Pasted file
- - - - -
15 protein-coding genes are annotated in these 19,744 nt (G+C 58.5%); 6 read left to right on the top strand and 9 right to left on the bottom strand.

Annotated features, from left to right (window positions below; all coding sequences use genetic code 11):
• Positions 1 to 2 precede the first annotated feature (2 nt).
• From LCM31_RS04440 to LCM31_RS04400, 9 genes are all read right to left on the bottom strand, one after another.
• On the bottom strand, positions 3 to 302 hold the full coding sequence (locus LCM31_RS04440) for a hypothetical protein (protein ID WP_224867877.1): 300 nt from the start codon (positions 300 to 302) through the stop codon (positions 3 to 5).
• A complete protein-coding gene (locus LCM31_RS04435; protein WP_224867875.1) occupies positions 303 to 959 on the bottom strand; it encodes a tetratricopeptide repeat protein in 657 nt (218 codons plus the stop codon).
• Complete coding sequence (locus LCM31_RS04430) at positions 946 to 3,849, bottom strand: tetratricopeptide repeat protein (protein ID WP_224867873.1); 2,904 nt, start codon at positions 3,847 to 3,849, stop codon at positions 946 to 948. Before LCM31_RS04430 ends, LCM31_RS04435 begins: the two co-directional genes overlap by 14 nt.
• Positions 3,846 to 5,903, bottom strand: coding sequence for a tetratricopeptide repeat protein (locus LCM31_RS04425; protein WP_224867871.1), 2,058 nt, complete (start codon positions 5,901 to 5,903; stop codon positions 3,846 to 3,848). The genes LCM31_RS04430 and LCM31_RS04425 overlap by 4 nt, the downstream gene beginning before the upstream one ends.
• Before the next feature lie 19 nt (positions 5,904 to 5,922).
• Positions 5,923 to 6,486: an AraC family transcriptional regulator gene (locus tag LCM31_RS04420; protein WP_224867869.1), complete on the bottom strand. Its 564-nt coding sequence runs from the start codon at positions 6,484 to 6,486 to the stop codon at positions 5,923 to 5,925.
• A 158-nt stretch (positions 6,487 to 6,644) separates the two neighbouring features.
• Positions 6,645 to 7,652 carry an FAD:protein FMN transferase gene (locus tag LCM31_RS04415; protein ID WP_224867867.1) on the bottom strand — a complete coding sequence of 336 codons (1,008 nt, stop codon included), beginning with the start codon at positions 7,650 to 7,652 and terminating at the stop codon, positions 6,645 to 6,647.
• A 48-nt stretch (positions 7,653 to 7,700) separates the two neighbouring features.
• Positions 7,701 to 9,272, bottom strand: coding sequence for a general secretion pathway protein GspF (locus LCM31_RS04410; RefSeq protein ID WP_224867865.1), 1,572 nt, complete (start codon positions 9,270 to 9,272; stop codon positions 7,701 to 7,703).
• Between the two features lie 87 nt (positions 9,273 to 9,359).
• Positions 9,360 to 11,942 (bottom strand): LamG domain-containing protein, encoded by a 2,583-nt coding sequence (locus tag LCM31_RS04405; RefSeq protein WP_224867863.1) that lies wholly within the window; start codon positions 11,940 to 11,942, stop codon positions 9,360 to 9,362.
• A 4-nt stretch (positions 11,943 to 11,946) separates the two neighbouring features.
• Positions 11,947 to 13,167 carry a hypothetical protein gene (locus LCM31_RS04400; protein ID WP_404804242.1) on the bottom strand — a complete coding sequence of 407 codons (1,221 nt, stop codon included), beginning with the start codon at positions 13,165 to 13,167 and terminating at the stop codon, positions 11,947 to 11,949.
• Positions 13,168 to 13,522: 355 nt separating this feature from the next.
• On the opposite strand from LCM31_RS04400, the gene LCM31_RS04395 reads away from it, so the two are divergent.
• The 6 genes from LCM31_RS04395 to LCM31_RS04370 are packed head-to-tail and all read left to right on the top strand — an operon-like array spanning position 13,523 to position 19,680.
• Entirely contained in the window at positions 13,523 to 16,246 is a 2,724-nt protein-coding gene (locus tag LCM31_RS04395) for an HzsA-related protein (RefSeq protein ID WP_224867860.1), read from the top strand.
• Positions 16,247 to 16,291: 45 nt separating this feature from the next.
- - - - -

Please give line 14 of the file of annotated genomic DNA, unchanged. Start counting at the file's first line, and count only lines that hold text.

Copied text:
• Positions 7,701 to 9,272, bottom strand: coding sequence for a general secretion pathway protein GspF (locus LCM31_RS04410; RefSeq protein ID WP_224867865.1), 1,572 nt, complete (start codon positions 9,270 to 9,272; stop codon positions 7,701 to 7,703).